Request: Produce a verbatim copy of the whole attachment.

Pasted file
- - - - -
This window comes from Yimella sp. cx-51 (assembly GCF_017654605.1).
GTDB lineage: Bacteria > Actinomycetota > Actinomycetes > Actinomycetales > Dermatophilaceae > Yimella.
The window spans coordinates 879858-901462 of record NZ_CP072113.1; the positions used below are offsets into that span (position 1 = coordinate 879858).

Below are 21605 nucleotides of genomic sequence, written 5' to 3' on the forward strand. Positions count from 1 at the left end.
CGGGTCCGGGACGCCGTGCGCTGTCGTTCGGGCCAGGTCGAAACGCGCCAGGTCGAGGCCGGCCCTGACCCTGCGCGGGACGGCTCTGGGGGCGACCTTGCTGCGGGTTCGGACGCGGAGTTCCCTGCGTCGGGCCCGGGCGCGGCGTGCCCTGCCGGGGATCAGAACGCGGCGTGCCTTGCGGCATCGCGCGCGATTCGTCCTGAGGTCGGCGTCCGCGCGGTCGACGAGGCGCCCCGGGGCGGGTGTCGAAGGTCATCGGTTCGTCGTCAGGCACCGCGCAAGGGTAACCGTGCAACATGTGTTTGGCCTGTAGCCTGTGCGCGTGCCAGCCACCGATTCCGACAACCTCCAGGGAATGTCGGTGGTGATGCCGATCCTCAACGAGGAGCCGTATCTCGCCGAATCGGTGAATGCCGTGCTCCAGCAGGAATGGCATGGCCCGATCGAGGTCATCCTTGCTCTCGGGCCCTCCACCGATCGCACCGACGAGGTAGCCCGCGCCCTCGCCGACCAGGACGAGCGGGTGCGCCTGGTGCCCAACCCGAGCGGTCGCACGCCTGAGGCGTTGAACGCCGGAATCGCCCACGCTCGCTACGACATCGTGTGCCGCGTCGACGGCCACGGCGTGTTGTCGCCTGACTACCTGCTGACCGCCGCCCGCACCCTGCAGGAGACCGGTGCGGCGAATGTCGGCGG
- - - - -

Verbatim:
This window comes from Yimella sp. cx-51 (assembly GCF_017654605.1).
GTDB lineage: Bacteria > Actinomycetota > Actinomycetes > Actinomycetales > Dermatophilaceae > Yimella.
The window spans coordinates 879858-901462 of record NZ_CP072113.1; the positions used below are offsets into that span (position 1 = coordinate 879858).

Below are 21605 nucleotides of genomic sequence, written 5' to 3' on the forward strand. Positions count from 1 at the left end.
CGGGTCCGGGACGCCGTGCGCTGTCGTTCGGGCCAGGTCGAAACGCGCCAGGTCGAGGCCGGCCCTGACCCTGCGCGGGACGGCTCTGGGGGCGACCTTGCTGCGGGTTCGGACGCGGAGTTCCCTGCGTCGGGCCCGGGCGCGGCGTGCCCTGCCGGGGATCAGAACGCGGCGTGCCTTGCGGCATCGCGCGCGATTCGTCCTGAGGTCGGCGTCCGCGCGGTCGACGAGGCGCCCCGGGGCGGGTGTCGAAGGTCATCGGTTCGTCGTCAGGCACCGCGCAAGGGTAACCGTGCAACATGTGTTTGGCCTGTAGCCTGTGCGCGTGCCAGCCACCGATTCCGACAACCTCCAGGGAATGTCGGTGGTGATGCCGATCCTCAACGAGGAGCCGTATCTCGCCGAATCGGTGAATGCCGTGCTCCAGCAGGAATGGCATGGCCCGATCGAGGTCATCCTTGCTCTCGGGCCCTCCACCGATCGCACCGACGAGGTAGCCCGCGCCCTCGCCGACCAGGACGAGCGGGTGCGCCTGGTGCCCAACCCGAGCGGTCGCACGCCTGAGGCGTTGAACGCCGGAATCGCCCACGCTCGCTACGACATCGTGTGCCGCGTCGACGGCCACGGCGTGTTGTCGCCTGACTACCTGCTGACCGCCGCCCGCACCCTGCAGGAGACCGGTGCGGCGAATGTCGGCGG